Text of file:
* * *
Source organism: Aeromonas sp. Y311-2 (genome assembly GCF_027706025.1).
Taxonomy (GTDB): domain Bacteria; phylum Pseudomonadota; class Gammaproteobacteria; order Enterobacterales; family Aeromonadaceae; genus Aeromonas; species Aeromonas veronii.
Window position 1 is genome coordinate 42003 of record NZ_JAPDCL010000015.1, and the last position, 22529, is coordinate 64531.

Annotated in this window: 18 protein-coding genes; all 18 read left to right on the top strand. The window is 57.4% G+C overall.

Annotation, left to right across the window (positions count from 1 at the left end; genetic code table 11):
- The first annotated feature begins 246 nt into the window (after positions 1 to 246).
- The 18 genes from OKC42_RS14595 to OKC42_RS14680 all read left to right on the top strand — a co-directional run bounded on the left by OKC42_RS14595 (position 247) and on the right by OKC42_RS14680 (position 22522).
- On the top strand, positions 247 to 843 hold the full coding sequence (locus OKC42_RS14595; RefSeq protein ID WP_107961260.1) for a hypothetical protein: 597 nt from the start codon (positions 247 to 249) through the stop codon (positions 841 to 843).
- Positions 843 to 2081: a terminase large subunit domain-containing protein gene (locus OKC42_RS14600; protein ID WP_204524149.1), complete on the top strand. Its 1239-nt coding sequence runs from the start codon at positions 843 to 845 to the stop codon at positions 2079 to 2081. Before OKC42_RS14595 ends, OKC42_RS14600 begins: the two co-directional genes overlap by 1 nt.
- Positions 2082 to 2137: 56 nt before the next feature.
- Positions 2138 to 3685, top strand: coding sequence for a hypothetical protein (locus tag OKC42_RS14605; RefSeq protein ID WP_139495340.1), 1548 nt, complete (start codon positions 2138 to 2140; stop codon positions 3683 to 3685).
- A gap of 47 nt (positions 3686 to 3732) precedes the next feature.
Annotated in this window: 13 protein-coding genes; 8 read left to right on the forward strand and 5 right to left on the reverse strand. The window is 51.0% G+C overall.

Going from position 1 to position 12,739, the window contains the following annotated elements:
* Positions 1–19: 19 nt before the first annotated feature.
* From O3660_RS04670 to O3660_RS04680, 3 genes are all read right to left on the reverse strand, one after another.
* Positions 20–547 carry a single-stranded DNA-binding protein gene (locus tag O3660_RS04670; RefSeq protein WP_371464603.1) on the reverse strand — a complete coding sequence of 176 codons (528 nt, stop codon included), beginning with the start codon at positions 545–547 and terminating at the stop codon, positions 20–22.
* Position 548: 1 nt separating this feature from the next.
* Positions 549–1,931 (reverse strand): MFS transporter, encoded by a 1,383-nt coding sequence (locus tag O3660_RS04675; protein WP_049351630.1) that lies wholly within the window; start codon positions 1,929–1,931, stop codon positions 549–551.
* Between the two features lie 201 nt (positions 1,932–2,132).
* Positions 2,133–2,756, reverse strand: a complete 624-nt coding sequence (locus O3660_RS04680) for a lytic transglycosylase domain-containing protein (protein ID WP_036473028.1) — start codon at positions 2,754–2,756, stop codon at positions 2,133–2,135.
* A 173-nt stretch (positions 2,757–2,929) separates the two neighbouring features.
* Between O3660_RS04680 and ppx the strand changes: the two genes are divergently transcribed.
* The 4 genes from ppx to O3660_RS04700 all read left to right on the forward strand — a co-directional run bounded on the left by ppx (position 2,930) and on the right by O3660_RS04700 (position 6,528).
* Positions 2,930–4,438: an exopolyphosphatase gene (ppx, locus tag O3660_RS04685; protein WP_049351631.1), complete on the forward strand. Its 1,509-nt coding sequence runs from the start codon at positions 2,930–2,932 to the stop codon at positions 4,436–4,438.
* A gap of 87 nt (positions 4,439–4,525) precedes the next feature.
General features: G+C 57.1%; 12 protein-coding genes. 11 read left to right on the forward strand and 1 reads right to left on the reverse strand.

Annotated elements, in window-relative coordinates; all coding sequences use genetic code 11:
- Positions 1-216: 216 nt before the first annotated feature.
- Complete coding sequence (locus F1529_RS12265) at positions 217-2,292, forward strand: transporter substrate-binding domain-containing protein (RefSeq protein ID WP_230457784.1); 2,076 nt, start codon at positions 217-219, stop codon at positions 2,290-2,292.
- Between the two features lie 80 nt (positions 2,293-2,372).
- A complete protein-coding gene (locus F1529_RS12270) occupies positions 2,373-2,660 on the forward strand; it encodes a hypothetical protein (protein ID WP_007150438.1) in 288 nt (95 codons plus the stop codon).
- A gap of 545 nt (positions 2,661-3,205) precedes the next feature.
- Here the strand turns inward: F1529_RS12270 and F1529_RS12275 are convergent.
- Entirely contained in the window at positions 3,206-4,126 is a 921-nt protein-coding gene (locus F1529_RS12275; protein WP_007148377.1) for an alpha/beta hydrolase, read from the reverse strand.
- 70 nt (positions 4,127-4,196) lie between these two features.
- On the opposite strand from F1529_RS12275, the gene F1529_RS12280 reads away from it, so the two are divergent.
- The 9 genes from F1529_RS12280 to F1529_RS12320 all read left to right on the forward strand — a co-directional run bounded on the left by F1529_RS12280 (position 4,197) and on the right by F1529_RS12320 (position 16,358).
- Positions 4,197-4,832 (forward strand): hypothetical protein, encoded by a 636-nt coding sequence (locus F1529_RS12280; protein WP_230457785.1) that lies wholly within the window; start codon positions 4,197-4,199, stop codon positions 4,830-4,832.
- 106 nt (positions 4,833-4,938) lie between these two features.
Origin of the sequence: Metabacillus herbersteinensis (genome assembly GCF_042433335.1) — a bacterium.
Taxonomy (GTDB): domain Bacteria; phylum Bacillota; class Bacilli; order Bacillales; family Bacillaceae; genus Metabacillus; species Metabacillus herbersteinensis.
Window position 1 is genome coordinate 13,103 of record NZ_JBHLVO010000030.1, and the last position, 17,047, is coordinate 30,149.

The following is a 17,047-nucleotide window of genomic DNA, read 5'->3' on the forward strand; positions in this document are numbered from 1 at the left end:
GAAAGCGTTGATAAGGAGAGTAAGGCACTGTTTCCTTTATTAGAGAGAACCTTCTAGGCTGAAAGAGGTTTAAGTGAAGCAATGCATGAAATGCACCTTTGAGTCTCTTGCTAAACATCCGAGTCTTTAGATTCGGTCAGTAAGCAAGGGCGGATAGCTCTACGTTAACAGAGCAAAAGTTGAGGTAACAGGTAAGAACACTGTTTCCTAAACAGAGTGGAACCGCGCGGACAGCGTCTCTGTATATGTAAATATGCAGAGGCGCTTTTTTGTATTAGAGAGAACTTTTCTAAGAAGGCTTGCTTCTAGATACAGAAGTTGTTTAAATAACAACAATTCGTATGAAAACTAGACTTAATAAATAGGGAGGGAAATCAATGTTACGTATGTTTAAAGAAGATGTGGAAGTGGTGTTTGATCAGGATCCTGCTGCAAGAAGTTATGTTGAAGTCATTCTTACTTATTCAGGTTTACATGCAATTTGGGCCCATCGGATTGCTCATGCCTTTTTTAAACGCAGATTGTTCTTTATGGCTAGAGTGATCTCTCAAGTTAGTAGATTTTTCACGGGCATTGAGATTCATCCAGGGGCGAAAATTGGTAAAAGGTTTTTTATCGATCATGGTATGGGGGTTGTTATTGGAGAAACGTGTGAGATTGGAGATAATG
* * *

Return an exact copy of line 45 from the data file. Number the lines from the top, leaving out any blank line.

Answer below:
GAAAGCGTTGATAAGGAGAGTAAGGCACTGTTTCCTTTATTAGAGAGAACCTTCTAGGCTGAAAGAGGTTTAAGTGAAGCAATGCATGAAATGCACCTTTGAGTCTCTTGCTAAACATCCGAGTCTTTAGATTCGGTCAGTAAGCAAGGGCGGATAGCTCTACGTTAACAGAGCAAAAGTTGAGGTAACAGGTAAGAACACTGTTTCCTAAACAGAGTGGAACCGCGCGGACAGCGTCTCTGTATATGTAAATATGCAGAGGCGCTTTTTTGTATTAGAGAGAACTTTTCTAAGAAGGCTTGCTTCTAGATACAGAAGTTGTTTAAATAACAACAATTCGTATGAAAACTAGACTTAATAAATAGGGAGGGAAATCAATGTTACGTATGTTTAAAGAAGATGTGGAAGTGGTGTTTGATCAGGATCCTGCTGCAAGAAGTTATGTTGAAGTCATTCTTACTTATTCAGGTTTACATGCAATTTGGGCCCATCGGATTGCTCATGCCTTTTTTAAACGCAGATTGTTCTTTATGGCTAGAGTGATCTCTCAAGTTAGTAGATTTTTCACGGGCATTGAGATTCATCCAGGGGCGAAAATTGGTAAAAGGTTTTTTATCGATCATGGTATGGGGGTTGTTATTGGAGAAACGTGTGAGATTGGAGATAATG